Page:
I have so much more experience with prednisone than I wish I did; my eldest has severe and life threatening asthma and has had to be on it…only use it when critical but also be really sure to follow the tapering directions. Coming straight off it without weaning down can set the system up for an even nastier infection. If you have a nebulizer, there are all kinds of fun ideas online for making it easier to use with kids, and people make clever little covers for the tubes and sell them on Etsy. I will say that the peds now say that inhalers are as effective as nebulizers for kids and I really don’t buy it. It is nearly impossible for a child under eight to coordinate his or her breathing so as the get the dose from an inhaler…I would insist on a nebulizer if one hasn’t been prescribed. Sometimes it’s an insurance issue. I eventually just bought a nebulizer out of pocket and had the peds write me scripts for the meds.

    No fun when they are ill. Our little had RSV and pneumonia at 12 weeks and I very nearly lost my mind with the anxiety. Hang in… 🙂

    • reproducinggenius

      Fortunately, his prescription consists of very minimal doses for just three days, so we don’t have to worry about the tapering, but my wife’s dad was on prednisone for over a year, so we know the problems it can cause (which is why we are so dubious about using it).

      We actually use an inhaler with a “spacer” also known as an “optichamber” or “holding chamber.” It holds the albuterol in the chamber so that the child can inhale it more effectively (there’s a face mask for infants and toddlers, but we’ve found letting our son have more control by sucking on the tube “like a big boy” makes it more fun and less traumatic).

      He has only had a few instances when we have needed to use the inhaler, so we’re still holding out to find out whether he’s going to be dealing with asthma long-term. That said, we’re taking any flare-up very seriously, so he’s been on the prednisolone since yesterday, despite our extreme frustration with his horrible side effects because we’re hoping beyond hope that this can be a quick bout with a wretched illness and that we won’t be dealing with these lung issues long term. Unfortunately, I’ve got asthma in my genes, so BG does too.

      Anyway, I’m rambling, but I so appreciate your support and advice, and I’ll be keeping it all in mind (and may be contacting you) as we learn more about our boy’s lungs. 🙂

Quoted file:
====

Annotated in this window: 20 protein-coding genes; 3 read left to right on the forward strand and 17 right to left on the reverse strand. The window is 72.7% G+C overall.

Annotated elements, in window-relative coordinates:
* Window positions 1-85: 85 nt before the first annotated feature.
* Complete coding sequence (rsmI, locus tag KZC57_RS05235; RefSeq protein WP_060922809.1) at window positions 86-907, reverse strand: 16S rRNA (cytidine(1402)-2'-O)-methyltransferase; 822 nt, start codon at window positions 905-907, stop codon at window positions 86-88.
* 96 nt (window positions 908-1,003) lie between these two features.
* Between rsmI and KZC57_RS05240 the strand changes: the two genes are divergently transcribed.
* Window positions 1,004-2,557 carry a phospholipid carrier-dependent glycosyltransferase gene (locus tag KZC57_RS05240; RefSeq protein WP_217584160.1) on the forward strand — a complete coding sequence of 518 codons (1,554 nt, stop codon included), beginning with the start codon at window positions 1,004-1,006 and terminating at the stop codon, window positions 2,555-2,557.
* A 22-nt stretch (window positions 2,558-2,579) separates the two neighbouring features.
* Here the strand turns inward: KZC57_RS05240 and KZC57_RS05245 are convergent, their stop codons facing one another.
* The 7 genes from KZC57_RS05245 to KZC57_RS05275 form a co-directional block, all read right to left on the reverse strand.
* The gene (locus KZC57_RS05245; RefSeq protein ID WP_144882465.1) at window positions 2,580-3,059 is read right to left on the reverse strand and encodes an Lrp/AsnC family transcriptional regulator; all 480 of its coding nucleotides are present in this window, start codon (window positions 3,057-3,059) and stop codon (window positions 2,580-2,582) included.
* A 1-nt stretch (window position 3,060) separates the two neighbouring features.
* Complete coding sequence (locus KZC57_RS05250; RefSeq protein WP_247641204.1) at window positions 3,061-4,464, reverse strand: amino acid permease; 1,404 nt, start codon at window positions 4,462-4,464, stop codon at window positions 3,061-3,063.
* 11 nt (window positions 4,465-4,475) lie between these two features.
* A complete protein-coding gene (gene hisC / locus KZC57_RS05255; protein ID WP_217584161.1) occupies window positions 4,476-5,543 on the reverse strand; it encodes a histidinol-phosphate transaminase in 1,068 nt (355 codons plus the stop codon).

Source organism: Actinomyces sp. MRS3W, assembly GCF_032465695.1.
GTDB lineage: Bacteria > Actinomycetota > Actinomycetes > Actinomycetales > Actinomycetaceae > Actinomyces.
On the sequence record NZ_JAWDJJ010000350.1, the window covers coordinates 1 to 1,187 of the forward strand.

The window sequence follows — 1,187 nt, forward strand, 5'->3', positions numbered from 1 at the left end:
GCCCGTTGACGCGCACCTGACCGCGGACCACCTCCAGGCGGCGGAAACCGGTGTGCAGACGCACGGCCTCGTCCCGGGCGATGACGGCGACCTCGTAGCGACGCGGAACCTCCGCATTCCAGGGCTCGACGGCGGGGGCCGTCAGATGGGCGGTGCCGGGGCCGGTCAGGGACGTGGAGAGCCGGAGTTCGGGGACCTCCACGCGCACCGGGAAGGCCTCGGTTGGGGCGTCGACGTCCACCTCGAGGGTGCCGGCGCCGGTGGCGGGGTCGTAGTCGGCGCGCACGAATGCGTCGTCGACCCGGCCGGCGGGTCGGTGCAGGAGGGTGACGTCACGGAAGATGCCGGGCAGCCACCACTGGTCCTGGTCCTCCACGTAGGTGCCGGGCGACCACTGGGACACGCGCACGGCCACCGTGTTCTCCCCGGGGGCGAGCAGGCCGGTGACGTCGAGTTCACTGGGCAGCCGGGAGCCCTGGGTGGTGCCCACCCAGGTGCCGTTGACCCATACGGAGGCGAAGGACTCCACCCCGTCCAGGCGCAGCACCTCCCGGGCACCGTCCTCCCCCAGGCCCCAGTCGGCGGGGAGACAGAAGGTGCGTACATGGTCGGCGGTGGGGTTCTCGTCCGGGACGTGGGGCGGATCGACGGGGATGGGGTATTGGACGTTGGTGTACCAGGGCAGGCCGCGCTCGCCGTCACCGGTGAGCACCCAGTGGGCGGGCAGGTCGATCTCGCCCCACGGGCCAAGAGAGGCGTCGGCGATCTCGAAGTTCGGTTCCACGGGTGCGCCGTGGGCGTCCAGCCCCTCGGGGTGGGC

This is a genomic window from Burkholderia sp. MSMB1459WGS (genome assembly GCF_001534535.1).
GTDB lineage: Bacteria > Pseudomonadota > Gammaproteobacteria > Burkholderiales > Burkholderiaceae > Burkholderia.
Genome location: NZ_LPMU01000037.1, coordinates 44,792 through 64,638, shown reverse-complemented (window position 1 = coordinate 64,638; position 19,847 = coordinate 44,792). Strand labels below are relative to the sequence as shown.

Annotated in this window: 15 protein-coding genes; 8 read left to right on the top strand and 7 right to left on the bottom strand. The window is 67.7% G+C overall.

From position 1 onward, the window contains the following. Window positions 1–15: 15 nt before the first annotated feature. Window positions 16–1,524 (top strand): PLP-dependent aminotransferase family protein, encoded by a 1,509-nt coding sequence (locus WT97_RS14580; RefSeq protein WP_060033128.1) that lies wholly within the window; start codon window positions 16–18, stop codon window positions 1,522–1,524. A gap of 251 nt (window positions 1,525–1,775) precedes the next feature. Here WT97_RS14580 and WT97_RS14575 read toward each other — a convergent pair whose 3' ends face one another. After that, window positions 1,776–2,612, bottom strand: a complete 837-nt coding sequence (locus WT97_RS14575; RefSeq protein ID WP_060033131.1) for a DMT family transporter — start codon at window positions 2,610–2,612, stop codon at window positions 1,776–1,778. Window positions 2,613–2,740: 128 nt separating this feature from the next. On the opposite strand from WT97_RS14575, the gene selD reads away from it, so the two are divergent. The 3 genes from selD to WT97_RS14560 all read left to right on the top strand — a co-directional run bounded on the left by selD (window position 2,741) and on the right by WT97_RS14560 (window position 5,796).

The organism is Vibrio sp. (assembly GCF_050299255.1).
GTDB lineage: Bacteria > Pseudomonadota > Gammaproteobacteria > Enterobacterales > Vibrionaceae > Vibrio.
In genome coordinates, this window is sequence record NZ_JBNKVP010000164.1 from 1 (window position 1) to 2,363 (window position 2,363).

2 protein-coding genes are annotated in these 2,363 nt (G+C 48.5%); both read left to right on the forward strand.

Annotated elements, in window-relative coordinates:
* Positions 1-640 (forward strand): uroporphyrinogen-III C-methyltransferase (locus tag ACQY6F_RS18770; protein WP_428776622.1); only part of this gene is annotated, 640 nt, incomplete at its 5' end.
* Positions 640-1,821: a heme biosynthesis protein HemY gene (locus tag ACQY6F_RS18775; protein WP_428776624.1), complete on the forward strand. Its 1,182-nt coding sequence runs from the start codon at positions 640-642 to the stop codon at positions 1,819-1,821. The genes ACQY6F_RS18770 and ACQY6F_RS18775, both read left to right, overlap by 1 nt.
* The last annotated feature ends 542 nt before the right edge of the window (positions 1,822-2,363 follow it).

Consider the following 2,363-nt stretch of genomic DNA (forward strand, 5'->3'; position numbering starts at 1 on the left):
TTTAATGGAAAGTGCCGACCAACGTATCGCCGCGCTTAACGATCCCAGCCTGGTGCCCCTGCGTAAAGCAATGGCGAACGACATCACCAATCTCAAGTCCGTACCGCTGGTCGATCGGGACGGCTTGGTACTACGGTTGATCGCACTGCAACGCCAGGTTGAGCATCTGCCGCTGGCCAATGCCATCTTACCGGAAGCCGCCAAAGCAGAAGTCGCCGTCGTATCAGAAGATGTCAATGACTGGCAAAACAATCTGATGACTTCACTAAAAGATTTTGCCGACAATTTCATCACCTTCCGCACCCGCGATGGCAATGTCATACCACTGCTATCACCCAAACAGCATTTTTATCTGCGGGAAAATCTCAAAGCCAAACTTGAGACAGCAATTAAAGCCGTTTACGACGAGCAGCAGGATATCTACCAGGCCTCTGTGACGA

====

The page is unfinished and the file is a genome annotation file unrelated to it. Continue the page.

5. c storm

    Sorry…you got me going. Feel free to ignore me. I’m a little Aspbergersey and I know a lot about lungs and kids and I know I don’t know when shut up…

    The thing about prednisone if you have a kid who is prone to lung stuff (and hopefully yours isn’t, but he may be) is to balance. It’s a miracle drug in some ways and it can be your best friend in short quick spurts because it can take what might have been a meandering, debilitating, and entrenched lung flare up and stop it dead in its tracks in 24 hours. And it’s hard on little systems to endure meandering, debilitating, and entrenched flare-ups. They’re no good. They can affect learning and mobility, etc.

    BUT prednisone is the big guns. And you don’t want to use the big guns unless you really, really have to. The most effective way I found to avoid having to use prednisone is to be uber-on top of the daily fluctuations in my daughter’s breathing and to be religious about the use of long-term, lower impact meds to prevent flare-ups before they started. Ask about a maintenance regime if he seems to keep getting lung stuff. My daughter was in the test group for Flovent, for example, and it rocked our world we were so excited to be able to do something BEFORE she flared up.

    My theory, and I’ve done a lot of research in developing this theory, is that the better managed asthma or chronic lung stuff is during early childhood, the less of an impact it will have on the kiddo when he or she is an adult. My big is eighteen, now, and only uses an inhaler when she’s ill, which is a day I thought I’d never see.

  6. Next in line

    Our holidays were spent crying and puking. I am also hoping we are getting some kind of great immune system from it. I hope he feels better soon.